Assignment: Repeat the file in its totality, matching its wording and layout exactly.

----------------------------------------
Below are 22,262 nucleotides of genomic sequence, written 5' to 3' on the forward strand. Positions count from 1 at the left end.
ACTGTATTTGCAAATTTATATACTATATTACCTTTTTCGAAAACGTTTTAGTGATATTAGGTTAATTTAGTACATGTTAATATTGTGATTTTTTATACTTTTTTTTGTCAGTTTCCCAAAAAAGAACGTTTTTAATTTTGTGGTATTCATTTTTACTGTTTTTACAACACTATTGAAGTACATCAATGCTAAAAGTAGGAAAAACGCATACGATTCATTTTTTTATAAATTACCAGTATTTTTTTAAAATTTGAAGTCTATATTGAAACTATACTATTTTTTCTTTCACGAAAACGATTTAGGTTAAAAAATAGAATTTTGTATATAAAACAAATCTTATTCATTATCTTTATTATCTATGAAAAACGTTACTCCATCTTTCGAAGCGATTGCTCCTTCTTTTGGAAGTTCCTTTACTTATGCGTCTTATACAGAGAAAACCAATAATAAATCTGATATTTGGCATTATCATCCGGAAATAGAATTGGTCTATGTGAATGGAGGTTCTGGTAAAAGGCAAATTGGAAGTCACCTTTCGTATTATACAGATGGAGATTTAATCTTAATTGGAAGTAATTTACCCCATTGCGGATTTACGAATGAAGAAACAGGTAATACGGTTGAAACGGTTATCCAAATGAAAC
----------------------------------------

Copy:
Below are 22,262 nucleotides of genomic sequence, written 5' to 3' on the forward strand. Positions count from 1 at the left end.
ACTGTATTTGCAAATTTATATACTATATTACCTTTTTCGAAAACGTTTTAGTGATATTAGGTTAATTTAGTACATGTTAATATTGTGATTTTTTATACTTTTTTTTGTCAGTTTCCCAAAAAAGAACGTTTTTAATTTTGTGGTATTCATTTTTACTGTTTTTACAACACTATTGAAGTACATCAATGCTAAAAGTAGGAAAAACGCATACGATTCATTTTTTTATAAATTACCAGTATTTTTTTAAAATTTGAAGTCTATATTGAAACTATACTATTTTTTCTTTCACGAAAACGATTTAGGTTAAAAAATAGAATTTTGTATATAAAACAAATCTTATTCATTATCTTTATTATCTATGAAAAACGTTACTCCATCTTTCGAAGCGATTGCTCCTTCTTTTGGAAGTTCCTTTACTTATGCGTCTTATACAGAGAAAACCAATAATAAATCTGATATTTGGCATTATCATCCGGAAATAGAATTGGTCTATGTGAATGGAGGTTCTGGTAAAAGGCAAATTGGAAGTCACCTTTCGTATTATACAGATGGAGATTTAATCTTAATTGGAAGTAATTTACCCCATTGCGGATTTACGAATGAAGAAACAGGTAATACGGTTGAAACGGTTATCCAAATGAAAC